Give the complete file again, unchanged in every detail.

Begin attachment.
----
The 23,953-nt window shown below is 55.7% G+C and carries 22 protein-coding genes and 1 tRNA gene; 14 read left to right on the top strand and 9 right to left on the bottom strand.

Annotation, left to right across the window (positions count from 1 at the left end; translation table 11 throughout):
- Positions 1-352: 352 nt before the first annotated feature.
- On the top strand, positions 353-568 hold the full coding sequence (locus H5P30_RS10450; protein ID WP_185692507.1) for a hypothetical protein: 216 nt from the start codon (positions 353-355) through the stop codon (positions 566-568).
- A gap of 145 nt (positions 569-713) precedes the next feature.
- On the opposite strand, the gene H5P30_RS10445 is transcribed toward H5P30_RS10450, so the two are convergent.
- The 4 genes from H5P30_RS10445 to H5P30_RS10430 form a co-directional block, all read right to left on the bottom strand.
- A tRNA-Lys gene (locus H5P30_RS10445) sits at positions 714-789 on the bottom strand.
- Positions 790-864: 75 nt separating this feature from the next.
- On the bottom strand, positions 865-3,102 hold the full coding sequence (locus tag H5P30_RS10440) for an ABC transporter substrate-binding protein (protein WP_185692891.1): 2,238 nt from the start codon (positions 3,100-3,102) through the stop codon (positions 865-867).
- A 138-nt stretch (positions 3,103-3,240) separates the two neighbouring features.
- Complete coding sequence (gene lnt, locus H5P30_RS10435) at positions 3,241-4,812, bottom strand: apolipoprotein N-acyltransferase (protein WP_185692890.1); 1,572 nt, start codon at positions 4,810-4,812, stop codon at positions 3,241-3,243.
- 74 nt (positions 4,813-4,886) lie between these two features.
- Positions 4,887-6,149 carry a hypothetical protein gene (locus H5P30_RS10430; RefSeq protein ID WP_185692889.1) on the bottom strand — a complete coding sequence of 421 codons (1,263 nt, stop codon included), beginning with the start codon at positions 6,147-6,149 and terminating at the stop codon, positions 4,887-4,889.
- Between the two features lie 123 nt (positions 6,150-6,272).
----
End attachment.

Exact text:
The 23,953-nt window shown below is 55.7% G+C and carries 22 protein-coding genes and 1 tRNA gene; 14 read left to right on the top strand and 9 right to left on the bottom strand.

Annotation, left to right across the window (positions count from 1 at the left end; translation table 11 throughout):
- Positions 1-352: 352 nt before the first annotated feature.
- On the top strand, positions 353-568 hold the full coding sequence (locus H5P30_RS10450; protein ID WP_185692507.1) for a hypothetical protein: 216 nt from the start codon (positions 353-355) through the stop codon (positions 566-568).
- A gap of 145 nt (positions 569-713) precedes the next feature.
- On the opposite strand, the gene H5P30_RS10445 is transcribed toward H5P30_RS10450, so the two are convergent.
- The 4 genes from H5P30_RS10445 to H5P30_RS10430 form a co-directional block, all read right to left on the bottom strand.
- A tRNA-Lys gene (locus H5P30_RS10445) sits at positions 714-789 on the bottom strand.
- Positions 790-864: 75 nt separating this feature from the next.
- On the bottom strand, positions 865-3,102 hold the full coding sequence (locus tag H5P30_RS10440) for an ABC transporter substrate-binding protein (protein WP_185692891.1): 2,238 nt from the start codon (positions 3,100-3,102) through the stop codon (positions 865-867).
- A 138-nt stretch (positions 3,103-3,240) separates the two neighbouring features.
- Complete coding sequence (gene lnt, locus H5P30_RS10435) at positions 3,241-4,812, bottom strand: apolipoprotein N-acyltransferase (protein WP_185692890.1); 1,572 nt, start codon at positions 4,810-4,812, stop codon at positions 3,241-3,243.
- 74 nt (positions 4,813-4,886) lie between these two features.
- Positions 4,887-6,149 carry a hypothetical protein gene (locus H5P30_RS10430; RefSeq protein ID WP_185692889.1) on the bottom strand — a complete coding sequence of 421 codons (1,263 nt, stop codon included), beginning with the start codon at positions 6,147-6,149 and terminating at the stop codon, positions 4,887-4,889.
- Between the two features lie 123 nt (positions 6,150-6,272).